What I Think After The Rewatch:  I’m big on atmosphere for my horror movies, so I started my rewatch of The Ring after midnight with all the lights off. About 30 minutes in, shortly after Naomi Watts had watched the evil video for the first time, my phone began to vibrate. I'm not embarrassed to admit that my heart started to beat a little faster. Of course I knew it wasn't a ghost-child calling to foretell my death, but MAYBE IT WAS.

That temporary suspension of the boundary between film and reality is what makes certain horror movies great. Often this is accomplished through “based on a true story” low-frill techniques or even straight-up faux-doc style - like in Texas Chainsaw Massacre or Paranormal Activity, respectively - where the events take on a feeling of truth and the audience comes to believe that this horrifying stuff could happen to them tonight, on the way home, or in their beds.

Don't let TV raise your children.

Unlike those films, The Ring revels in its glossiness. Atmospheric lighting, dramatic rain storms, stylish cut-aways – director Gore Verbinski really digs into his bag of tricks. Remember when Verbinski was a promising studio director (I liked The Mexican, shut up) that worked on projects other than Depp/Disney money grabs? Let The Ring remind you. Verbinski really sinks his teeth into the Pacific Northwest setting, staging sequence after sequence in vistas both incredibly creepy and visually compelling.

The Ring's success really hinges on Verbinski’s ability to pull you into this world and make you believe its dangers. Let's be honest - the killer video premise is a little flimsy. The mythology here isn't exactly airtight (a fact that was exposed in the horrid sequel). And the video itself, well, it looks like something an NYU film student would screen for his thesis. Yet, Verbinski coaxes some truly freaky images from this material (that woman combing her hair in the mirror never fails to make my skin crawl), all leading to a protracted final scare that ties them all together. Seriously, Samara pulling the reverse-Pleasantville and killing poor Noah is probably the zenith of Verbinski’s career.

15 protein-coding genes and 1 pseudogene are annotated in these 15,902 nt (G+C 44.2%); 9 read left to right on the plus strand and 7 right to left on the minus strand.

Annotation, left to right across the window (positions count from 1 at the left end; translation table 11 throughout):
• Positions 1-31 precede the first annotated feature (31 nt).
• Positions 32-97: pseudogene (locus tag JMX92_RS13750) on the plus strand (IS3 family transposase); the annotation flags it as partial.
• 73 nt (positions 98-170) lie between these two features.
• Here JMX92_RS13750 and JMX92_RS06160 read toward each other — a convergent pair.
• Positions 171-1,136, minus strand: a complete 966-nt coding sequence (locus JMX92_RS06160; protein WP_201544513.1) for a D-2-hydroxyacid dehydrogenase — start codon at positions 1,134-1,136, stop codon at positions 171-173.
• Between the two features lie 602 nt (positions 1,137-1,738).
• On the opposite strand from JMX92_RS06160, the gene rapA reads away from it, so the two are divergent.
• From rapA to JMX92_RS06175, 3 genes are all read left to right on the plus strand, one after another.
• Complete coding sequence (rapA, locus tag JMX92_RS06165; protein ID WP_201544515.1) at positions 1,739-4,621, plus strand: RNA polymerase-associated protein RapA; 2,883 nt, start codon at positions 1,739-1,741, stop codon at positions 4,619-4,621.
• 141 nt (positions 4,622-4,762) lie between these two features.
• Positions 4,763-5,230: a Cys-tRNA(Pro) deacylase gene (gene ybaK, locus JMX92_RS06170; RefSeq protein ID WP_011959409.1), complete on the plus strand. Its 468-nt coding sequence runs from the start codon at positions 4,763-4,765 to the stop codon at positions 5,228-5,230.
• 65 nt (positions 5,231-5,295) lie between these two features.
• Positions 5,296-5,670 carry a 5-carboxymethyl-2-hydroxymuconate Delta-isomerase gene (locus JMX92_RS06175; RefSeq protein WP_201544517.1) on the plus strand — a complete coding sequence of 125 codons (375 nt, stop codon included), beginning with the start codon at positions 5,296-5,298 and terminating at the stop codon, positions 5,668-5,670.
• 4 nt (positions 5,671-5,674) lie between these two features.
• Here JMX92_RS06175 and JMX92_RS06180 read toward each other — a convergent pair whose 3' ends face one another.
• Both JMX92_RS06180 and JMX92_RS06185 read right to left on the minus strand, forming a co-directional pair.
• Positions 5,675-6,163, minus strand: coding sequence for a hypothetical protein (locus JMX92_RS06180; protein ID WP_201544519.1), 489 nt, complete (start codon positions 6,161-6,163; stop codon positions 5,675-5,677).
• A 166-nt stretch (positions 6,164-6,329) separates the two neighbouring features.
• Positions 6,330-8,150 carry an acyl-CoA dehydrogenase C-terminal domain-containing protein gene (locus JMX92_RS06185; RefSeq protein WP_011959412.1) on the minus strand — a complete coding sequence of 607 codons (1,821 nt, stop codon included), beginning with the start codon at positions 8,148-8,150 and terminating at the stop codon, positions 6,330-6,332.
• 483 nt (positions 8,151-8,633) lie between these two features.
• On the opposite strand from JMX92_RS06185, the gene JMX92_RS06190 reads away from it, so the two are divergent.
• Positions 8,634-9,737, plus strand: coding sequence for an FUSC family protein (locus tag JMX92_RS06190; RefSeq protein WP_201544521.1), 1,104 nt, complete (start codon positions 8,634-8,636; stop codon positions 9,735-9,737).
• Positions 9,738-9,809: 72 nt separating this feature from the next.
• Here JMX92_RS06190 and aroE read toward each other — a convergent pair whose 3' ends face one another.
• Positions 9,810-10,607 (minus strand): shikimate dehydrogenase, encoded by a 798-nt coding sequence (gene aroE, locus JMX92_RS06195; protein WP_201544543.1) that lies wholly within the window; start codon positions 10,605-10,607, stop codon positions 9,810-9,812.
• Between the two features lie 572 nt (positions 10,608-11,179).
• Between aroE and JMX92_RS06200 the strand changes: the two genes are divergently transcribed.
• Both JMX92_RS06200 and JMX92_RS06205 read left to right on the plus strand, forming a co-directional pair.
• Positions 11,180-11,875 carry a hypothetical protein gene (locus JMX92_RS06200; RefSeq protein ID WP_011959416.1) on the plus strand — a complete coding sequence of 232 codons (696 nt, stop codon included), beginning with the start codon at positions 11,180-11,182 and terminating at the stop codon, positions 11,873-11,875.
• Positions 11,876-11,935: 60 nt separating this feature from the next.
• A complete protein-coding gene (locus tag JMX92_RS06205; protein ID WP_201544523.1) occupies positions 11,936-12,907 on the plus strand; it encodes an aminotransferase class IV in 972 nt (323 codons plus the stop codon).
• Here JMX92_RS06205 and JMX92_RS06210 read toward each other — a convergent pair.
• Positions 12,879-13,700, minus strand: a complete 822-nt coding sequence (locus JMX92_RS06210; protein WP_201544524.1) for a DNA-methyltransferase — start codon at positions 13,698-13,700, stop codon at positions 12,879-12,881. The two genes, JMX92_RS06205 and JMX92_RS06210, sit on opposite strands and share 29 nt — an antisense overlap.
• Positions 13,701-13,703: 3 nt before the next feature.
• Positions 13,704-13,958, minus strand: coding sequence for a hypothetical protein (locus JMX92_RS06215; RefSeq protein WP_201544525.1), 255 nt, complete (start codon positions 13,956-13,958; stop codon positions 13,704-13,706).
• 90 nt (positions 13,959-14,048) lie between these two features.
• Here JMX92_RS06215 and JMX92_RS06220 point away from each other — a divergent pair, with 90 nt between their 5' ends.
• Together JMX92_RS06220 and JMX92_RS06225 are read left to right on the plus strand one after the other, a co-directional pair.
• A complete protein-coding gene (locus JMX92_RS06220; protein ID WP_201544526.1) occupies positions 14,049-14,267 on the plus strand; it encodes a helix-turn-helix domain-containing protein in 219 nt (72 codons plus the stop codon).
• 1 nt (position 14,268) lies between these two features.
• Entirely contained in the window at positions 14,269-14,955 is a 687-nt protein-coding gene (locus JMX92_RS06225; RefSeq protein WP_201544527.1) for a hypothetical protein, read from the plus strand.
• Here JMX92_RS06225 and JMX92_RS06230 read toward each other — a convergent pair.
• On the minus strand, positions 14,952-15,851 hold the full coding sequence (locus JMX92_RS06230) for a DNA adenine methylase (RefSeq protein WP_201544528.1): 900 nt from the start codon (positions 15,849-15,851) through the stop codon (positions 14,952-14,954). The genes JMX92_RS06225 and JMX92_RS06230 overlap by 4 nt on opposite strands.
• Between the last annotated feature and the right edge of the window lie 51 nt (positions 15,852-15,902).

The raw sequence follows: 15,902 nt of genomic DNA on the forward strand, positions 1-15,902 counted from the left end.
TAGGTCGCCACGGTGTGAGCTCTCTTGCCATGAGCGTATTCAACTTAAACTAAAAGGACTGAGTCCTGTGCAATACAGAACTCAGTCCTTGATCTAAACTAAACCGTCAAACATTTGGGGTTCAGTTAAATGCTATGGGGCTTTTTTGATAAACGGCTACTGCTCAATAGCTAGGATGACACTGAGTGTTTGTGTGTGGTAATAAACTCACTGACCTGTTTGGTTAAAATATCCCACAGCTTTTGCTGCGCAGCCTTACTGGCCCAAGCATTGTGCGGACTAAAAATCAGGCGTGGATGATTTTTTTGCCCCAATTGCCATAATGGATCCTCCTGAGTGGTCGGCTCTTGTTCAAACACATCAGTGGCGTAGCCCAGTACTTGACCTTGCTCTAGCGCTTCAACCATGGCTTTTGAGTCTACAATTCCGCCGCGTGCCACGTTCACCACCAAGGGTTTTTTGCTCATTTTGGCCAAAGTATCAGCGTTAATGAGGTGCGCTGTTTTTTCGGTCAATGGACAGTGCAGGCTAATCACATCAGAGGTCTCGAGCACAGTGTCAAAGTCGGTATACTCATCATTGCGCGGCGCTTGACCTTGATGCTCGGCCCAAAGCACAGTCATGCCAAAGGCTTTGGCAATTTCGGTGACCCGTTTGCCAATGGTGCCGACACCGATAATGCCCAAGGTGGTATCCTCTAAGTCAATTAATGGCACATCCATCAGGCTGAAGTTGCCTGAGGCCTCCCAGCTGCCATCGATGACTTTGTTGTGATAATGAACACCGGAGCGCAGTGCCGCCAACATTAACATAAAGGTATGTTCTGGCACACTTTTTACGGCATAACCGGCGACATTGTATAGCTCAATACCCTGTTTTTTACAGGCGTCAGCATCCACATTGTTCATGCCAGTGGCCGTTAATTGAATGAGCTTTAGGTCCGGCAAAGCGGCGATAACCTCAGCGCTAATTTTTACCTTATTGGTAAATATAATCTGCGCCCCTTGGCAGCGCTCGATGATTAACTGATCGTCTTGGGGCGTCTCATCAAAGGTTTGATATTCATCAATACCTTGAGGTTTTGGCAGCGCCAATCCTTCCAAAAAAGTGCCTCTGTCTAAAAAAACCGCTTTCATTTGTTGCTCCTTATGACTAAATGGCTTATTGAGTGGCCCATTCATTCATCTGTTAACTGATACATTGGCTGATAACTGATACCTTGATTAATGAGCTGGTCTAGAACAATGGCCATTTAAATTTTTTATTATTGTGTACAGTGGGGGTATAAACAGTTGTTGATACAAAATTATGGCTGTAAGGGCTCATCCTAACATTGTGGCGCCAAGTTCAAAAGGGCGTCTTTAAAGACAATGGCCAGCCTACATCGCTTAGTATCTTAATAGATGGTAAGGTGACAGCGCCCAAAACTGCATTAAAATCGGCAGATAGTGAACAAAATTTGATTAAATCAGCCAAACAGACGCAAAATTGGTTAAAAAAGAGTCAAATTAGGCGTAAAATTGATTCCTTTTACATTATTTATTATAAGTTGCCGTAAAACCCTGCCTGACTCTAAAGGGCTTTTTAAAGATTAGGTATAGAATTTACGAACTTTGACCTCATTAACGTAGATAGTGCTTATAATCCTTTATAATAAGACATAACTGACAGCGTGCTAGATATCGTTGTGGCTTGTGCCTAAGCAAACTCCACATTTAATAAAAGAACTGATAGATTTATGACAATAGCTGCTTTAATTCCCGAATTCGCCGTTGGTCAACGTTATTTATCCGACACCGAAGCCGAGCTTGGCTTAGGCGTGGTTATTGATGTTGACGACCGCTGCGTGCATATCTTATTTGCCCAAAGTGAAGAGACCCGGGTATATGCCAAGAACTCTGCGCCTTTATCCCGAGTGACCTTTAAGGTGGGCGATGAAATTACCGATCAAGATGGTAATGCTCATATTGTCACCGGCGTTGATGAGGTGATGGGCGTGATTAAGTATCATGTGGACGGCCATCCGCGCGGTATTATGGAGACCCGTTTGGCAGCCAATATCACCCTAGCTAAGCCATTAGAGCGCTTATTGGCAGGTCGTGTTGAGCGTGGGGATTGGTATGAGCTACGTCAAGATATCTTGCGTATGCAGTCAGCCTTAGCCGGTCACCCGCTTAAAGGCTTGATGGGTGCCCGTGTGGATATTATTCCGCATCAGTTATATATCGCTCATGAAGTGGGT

Finally, I’d be remiss if I didn’t point out Naomi Watts’ performance. The Ring comes right after Mulholland Dr. when Watts was still establishing herself as a “serious” actor. Her performance here is at once understated and totally committed to the material. She embodies skepticism and exudes dread. It’s an adult performance, refreshingly different from the flouncing teeny-boppers that usually populate these films (although, to be fair, Watts does do some flouncing). Coupled with Verbinski’s direction, Watts performance lends The Ring necessary gravity.

I’m not surprised that The Ring still creeped me out. However, I am surprised that my maturing eye couldn’t find more snobbish things to pick on. This is a well-made film, no caveat necessary.

If I don’t write next week, Samara got me.

Do I Still Like It? Pretentious dissections aside – yes, I still really like The Ring. Ten years later, with a sequel and imitators in between, The Ring still feels unique. It’s still scary and still fun to think about. I’d put it in the discussion as the best horror movie of the new millennium.

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3 Responses »

  1. Yeah, I watched The Ring in my dorm room at night, with the lights out, and remember feeling like I couldn't WAIT for the movie to be over so I could open the door and turn the lights on. Also, the DVD had the entire creepy video in the bonus features section which, like idiots, we watched. I want those two minutes of my life back so bad.

    I loathed that little punk son of hers though. First of all, he just looked and acted like a creepy little dude. But he was also annoying, right? Like he wouldn't listen and just kinda did his own thing? I hate kids like that and he pissed me off. Even though I knew he wouldn't, I remember hoping he would get his.

  2. Yeah, he's pretty annoying, but so are all child actors. He calls his mother by her first name. Have a little respect, with your big-ass head.

  3. its scary vidio and exiting